Staple White Sourdough Formula
Hullo all! My name is James and though I've posted a couple of times on here before, I've never properly introduced myself. I am a contestant on the new series of the Great British Bake-Off, on BBC2 in the UK at 8pm on Tuesdays.
This Tuesday, it is bread week (see http://www.bbc.co.uk/programmes/p00xg9s5 for how rubbish we are at plaiting, I'm the first guy). And if you tune in, you'll find out if it is possible to fully knead, prove, boil and bake sourdough bagels in 4 hours. But I thought to mark the occasion, I'd look for some opinions on my own staple of a White Sourdough - this is the recipe I use on a regular basis, using the simple formula:
1:1 Starter; total weight of starter should be HALF total weight of flour; overall hydration 75%
Simple! I really do love this recipe, and encourage you to try it (copied from my brand new blog at http://www.bakingjames.co.uk/ , contact me on twitter at @bakingjames) and more than anything, encourage you to criticise it:
A few words on your starter:
Your sourdough starter should ideally be kept at room temperature (18-24 degrees) with as little fluctuation in temperature as possible. The ratio of strong white flour to water should be kept at 1:1 and, to steal the term from beer brewing, the pitching rate should be kept constant (this is simply how much you feed it compared to how much starter there is - try and feed it with about twice the weight of starter that remains after use. If you don't use your starter on a particular day, pour some away to keep this ratio constant). Additionally, this recipe assumes the activity of your starter is high, and that it is used as it is fed with the full amount of flour required for your daily bake every 24 hours, as it is used.
But even if you don't abide by those strict starter rules (I must admit, I often don't), my rules to the perfect simple white home sourdough are simple and easy and should be followed:
- STARTER should be ONE:ONE ratio of flour and water
- Use HALF the weight of STARTER to your weight of FLOUR
- Add enough water to keep the OVERALL HYDRATION at 75%
Easy huh? A worked example:
To make a loaf using 400g white flour, we add 200g starter. This means we have a total of 500g flour and 100g water so far. To bring the hydration to 75%, we can work out that we need a total of 375g water total. Therefore, 275g water should be added to bring it to 75% hydration. Of course, make normal adjustments, and add a little more water if your starter is more active or less water if less active.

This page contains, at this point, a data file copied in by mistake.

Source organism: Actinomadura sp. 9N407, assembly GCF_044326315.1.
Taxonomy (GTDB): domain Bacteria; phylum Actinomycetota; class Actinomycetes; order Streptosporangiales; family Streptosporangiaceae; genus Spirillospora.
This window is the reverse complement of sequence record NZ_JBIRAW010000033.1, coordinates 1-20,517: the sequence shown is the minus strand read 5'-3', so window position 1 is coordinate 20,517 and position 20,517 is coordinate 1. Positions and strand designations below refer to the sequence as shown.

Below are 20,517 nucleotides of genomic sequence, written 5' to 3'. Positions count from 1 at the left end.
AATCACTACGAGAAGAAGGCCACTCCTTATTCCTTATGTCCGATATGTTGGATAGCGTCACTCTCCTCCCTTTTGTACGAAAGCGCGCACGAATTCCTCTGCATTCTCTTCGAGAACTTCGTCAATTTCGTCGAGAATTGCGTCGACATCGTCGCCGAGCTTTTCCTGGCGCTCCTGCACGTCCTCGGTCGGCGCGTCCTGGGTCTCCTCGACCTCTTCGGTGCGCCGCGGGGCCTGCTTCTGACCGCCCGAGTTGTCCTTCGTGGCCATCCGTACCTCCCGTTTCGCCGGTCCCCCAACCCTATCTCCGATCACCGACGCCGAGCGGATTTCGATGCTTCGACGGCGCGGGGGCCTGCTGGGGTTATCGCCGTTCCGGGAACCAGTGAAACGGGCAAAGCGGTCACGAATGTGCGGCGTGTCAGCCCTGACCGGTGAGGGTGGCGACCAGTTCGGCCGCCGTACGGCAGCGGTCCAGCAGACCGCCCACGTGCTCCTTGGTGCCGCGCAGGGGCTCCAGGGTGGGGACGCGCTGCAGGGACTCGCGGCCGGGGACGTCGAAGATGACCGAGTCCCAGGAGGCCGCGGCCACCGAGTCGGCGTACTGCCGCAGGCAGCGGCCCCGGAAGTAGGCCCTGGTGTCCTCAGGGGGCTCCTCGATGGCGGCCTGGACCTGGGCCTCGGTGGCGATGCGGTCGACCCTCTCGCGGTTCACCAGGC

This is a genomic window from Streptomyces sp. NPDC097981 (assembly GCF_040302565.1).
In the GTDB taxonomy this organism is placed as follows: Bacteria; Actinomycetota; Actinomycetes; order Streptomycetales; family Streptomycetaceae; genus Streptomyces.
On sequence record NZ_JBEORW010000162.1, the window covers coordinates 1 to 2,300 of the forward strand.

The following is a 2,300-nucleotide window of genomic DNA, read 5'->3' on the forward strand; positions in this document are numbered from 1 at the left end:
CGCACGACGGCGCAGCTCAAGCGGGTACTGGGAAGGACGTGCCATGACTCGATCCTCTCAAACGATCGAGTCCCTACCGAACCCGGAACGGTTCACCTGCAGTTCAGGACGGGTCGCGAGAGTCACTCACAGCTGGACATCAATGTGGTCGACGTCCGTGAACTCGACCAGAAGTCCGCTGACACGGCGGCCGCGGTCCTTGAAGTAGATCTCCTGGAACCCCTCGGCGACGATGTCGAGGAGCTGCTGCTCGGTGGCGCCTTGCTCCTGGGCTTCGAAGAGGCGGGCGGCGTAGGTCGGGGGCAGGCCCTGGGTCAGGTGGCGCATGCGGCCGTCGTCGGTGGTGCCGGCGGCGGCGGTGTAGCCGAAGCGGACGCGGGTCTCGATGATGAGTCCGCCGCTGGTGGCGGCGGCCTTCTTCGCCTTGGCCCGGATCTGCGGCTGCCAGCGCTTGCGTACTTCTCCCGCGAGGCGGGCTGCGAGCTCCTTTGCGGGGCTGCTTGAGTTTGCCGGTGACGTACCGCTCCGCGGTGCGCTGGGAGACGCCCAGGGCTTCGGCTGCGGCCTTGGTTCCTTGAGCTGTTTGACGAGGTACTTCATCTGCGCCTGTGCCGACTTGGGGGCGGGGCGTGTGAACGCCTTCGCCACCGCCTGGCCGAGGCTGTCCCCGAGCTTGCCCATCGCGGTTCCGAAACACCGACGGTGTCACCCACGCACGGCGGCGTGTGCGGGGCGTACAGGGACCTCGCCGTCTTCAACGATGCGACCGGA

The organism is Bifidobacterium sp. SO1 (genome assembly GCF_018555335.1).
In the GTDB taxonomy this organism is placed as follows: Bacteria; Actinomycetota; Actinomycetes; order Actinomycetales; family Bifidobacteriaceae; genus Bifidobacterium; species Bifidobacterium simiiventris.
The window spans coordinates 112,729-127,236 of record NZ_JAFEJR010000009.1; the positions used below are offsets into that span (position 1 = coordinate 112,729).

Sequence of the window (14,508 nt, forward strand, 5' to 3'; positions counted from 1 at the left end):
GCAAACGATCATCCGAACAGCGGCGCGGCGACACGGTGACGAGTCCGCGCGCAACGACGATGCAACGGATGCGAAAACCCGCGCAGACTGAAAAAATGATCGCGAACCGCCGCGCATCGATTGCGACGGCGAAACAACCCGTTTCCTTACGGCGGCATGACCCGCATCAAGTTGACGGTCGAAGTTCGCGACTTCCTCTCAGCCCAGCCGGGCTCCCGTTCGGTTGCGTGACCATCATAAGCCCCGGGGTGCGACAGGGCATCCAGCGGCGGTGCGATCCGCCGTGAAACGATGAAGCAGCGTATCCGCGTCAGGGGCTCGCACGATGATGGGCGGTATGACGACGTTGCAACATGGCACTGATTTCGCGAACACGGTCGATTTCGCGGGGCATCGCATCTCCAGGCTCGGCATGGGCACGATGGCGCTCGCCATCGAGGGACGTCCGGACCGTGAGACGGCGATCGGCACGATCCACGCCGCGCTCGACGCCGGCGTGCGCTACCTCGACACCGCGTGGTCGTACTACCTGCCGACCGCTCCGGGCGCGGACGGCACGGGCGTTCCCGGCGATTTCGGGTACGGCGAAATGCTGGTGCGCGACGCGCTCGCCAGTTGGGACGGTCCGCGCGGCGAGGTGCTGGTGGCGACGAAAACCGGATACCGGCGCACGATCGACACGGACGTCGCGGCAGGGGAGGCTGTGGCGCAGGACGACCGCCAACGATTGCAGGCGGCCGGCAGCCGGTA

Recipe (makes one large loaf):
400g Strong White Flour (just go ahead and order a sack from Shipton Mill...)
200g White Sourdough Starter
275g Cold Water
1. Mix together water and starter and flour until combined. Cover and leave for 30 minutes to autolyse.
2. Add salt and knead fully (none of this Dan Lepard stuff) until passes the windowpane test. I would recommend the slap and fold method)
3. Cover and rest depending on what suits you: approx 6 hours at room temperature should be enough. Alternatively, just chuck it in the fridge overnight.
4. Shape (you can preshape if you like: if rested overnight it might be a bit floppy - just shape it loosely, except try and use no flour. 30 mins later just shape again) and transfer to basket or brotform
5. Prove for another 4-6 hours at room temp until done. You can retard this prove too if you like, but I wouldn't do both as the sourness can be a little too much (though works well if starter is on 12 hour cycle), and if you retard this prove you're crumb isn't going to be quite as tight.
*** Baking instructions are my recommended, but just on stone or in a pot I'm sure will be fine ***
6. Preheat baking stone at 240 degrees, then add in a cast iron pot (Le Creuset or similar or a dutch oven) with lid on about 20 mins before you're going to bake.
7. Turn down oven to 210, score and bake loaf in the pot for 15 minutes with the lid on, then remove lid and bake another 15 minutes. Remove the pot and turn out the bread (bread can be frozen or kept back at this point) and bake on the stone for a final time until done (another 20 minutes or so).